- UK policy
- Concordat to Support the Career Development of Researchers
- Implementation: consolidation activities
Implementation: consolidation activities
Opportunities have been taken to consolidate the implementation of the Concordat's principles by aligning with other initiatives where these are mutually reinforcing.
The new Research Excellence Framework (REF) presented an opportunity to reinforce the importance of implementing the principles of the Concordat in improving the research environment for research staff. A letter to vice-chancellors from the Chair of the Concordat Strategy Group encouraging institutional participation in CROS and PIRLS stressed the relationship between the Concordat and the Research Excellence Framework. The development of the REF recognises the importance of developing researchers.
Responses to the consultations on the Research Excellence Framework in 2009 from the Concordat Strategy Group and Vitae, prepared in conjunction with Vitae Research Staff Development Advisory Group, stressed the importance of the Concordat and instruments such as CROS. Draft panel guidance on the research environment element of the REF makes explicit references to evidence and indicators of the implementation of the Concordat and ‘how the unit [of assessment] has been developing the research of early career researchers and support for integrating them into a wider, supportive research culture’.
The research environment element of the REF makes explicit references to the Concordat and requires institutions to evidence their support for the development of researchers and academic staff.
In January 2010 the European Commission agreed a mechanism by which UK institutions could apply for the European Commission's HR Excellence in Research award based on implementation of the Concordat. The mechanism builds upon the approach outlined in the European HR Strategy for Researchers and requires publication of an acceptable implementation plan, that implementation progress is self-assessed at least every 2 years and submission to an external evaluation every fourth year.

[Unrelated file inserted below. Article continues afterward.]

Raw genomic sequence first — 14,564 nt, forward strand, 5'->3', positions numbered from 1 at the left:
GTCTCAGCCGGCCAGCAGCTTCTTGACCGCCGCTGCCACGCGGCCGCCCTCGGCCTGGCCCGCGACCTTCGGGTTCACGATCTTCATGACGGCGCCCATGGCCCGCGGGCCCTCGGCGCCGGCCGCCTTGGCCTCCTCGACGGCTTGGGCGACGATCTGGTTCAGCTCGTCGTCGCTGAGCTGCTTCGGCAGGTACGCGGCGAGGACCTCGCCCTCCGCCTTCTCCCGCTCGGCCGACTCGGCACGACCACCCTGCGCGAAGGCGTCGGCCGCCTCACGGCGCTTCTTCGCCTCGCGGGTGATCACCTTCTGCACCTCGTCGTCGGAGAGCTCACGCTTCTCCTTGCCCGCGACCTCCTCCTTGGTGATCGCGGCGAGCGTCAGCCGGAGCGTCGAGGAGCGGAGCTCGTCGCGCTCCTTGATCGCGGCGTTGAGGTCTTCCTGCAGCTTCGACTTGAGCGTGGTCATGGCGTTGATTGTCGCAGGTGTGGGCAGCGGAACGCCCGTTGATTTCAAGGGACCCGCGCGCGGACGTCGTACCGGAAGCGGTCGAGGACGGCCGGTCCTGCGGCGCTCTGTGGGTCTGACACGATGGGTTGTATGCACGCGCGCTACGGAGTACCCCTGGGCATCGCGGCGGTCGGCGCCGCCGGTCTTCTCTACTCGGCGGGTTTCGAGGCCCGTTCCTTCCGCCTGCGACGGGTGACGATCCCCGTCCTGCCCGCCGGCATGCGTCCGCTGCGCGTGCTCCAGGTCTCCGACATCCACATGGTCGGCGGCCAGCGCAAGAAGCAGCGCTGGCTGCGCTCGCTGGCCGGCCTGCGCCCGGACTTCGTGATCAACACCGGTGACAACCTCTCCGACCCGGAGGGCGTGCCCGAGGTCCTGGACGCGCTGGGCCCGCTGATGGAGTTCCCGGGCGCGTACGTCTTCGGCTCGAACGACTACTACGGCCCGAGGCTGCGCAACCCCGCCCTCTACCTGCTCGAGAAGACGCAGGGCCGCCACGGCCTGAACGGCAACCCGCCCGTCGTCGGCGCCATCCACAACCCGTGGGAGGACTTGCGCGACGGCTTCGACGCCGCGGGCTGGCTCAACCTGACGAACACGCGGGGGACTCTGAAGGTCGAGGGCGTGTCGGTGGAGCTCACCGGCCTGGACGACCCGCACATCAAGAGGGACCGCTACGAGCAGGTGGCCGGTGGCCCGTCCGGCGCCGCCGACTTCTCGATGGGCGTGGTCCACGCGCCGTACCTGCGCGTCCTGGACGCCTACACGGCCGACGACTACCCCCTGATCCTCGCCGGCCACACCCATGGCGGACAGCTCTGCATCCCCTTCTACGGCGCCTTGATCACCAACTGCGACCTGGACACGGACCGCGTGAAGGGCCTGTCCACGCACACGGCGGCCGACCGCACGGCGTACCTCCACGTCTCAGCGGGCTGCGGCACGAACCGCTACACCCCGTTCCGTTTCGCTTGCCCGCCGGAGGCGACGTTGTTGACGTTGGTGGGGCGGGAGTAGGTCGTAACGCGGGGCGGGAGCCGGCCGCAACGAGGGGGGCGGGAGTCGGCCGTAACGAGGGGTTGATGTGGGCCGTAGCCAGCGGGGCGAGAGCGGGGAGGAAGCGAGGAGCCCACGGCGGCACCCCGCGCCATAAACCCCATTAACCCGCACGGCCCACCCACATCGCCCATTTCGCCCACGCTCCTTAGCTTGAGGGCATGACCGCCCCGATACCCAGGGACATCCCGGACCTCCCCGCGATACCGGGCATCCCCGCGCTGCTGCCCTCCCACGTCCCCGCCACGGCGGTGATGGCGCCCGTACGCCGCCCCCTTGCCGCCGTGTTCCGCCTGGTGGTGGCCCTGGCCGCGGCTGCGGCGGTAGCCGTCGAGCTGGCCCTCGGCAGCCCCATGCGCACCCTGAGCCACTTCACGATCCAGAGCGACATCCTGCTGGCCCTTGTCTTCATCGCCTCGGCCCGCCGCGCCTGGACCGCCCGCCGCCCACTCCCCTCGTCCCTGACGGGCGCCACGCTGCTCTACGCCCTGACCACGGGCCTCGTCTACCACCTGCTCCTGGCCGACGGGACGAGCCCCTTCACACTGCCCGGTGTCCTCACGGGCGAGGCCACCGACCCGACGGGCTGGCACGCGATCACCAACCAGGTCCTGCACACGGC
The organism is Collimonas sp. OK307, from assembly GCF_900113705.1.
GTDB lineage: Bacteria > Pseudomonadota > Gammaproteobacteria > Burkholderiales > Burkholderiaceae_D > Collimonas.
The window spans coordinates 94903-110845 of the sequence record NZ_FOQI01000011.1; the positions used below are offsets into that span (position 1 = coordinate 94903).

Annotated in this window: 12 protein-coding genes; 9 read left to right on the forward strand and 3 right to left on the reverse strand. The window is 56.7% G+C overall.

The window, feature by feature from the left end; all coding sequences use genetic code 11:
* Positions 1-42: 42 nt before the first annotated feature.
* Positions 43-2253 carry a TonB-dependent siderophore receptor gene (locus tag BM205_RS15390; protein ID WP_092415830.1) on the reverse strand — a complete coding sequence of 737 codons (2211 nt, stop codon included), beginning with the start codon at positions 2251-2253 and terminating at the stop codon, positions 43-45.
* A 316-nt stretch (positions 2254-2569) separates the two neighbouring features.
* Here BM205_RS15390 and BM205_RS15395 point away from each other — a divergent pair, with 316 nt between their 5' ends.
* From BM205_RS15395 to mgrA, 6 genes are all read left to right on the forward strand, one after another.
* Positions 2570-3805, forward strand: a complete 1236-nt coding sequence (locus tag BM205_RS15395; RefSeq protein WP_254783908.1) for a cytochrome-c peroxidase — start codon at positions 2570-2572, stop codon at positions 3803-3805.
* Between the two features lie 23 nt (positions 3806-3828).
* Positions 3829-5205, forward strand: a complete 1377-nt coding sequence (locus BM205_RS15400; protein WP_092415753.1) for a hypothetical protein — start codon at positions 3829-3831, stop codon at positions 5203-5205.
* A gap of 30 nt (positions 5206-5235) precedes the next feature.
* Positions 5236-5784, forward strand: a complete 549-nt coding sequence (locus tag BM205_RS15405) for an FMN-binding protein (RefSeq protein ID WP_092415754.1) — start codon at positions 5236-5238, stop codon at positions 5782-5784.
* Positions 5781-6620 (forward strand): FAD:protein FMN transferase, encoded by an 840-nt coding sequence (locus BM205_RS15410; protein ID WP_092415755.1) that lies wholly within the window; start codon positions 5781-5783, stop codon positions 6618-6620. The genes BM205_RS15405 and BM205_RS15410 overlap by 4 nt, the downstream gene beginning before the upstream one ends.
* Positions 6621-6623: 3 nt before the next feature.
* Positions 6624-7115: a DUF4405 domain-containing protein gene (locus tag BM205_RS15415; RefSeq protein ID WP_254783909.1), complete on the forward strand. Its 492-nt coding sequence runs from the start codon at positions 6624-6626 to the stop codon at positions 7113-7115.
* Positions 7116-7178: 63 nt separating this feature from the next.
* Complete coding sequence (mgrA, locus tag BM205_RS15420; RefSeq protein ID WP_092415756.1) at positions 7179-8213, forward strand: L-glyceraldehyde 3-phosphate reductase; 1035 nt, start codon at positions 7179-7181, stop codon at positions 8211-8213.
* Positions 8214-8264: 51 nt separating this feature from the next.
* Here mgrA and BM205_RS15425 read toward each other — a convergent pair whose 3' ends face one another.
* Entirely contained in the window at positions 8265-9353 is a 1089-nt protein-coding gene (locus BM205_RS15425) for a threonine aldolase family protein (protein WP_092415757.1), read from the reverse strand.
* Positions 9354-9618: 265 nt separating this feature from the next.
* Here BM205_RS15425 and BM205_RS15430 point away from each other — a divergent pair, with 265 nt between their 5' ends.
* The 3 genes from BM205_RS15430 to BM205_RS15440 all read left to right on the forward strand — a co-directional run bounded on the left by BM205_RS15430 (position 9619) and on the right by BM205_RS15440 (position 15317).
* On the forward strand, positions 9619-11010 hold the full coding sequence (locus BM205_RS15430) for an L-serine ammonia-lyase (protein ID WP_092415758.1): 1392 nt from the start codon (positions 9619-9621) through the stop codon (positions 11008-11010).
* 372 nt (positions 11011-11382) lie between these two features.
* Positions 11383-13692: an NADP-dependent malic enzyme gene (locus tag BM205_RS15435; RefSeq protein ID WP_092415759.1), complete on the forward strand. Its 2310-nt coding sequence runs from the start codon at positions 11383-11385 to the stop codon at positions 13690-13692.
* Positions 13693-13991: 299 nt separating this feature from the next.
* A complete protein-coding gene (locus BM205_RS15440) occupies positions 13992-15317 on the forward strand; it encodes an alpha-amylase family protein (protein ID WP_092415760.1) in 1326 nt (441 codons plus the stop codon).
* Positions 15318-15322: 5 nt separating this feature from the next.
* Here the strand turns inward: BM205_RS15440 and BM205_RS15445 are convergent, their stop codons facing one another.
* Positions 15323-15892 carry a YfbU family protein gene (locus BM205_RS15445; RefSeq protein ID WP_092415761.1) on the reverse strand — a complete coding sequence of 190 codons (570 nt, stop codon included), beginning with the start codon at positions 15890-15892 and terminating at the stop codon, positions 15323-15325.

The 2009 survey of institutions’ responses to the Concordat provided a catalyst for UK institutions to apply for the HR Excellence in Research award. Through the survey, Vitae identified early adopters of the Concordat and encouraged them to apply for the award. The review of institutional applications is undertaken by a sub-group of the Concordat Strategy Group, and includes a representative from the European Commission. By January 2012, 50 UK institutions had gained the award, more than the rest of Europe combined.
‘There’s huge added benefits [to gaining the HR Excellence in Research award]. We’d encourage anyone who hasn’t yet got the badge to do so…It will mean greater visibility for the University at European level…Without a doubt, internationally, we will recruit better researchers as an outcome.’
HR Excellence in Research UK award holder
As part of its implementation strategy for the Concordat, HEFCE, supported by other UK Funding Bodies, funded Vitae to raise awareness and develop materials and resources in relation to equality and diversity for research staff through the Every Researcher Counts project. The resulting network of over 80 ‘champions’ was built within UK institutions. A suite of new materials and resources targeted at principal investigators was launched at a national event in October 2011.
Vitae agreed to host the leadership development for principal investigators web section, developed by the University of Nottingham with input from six other institutions and from Vitae, Research Councils UK, the Leadership Foundation for Higher Education, Association of Research Managers and Administrators and Universities UK. The project, funded by the HEFCE Leadership, Governance and Management fund, provides online resources for new and aspiring principal investigators.
The establishment of the UK Research Staff Association (UKRSA) provides research staff with a collective voice and represents the interests and views of research staff in interactions with relevant national bodies, providing input on policy affecting research staff and informing research staff of relevant policy issues. The UKRSA has undertaken research into the impact of research staff associations and a guide to research staff associations. They are currently reviewing the availability of research fellowships.
Since the launch of the Concordat there has been strong growth in the number of local research staff associations. It gives an indication that some researchers are taking responsibility for acting on professional development in line with the Concordat's principles. The proportion of respondents to CROS who have at least some knowledge of the Concordat was 57% in 2011.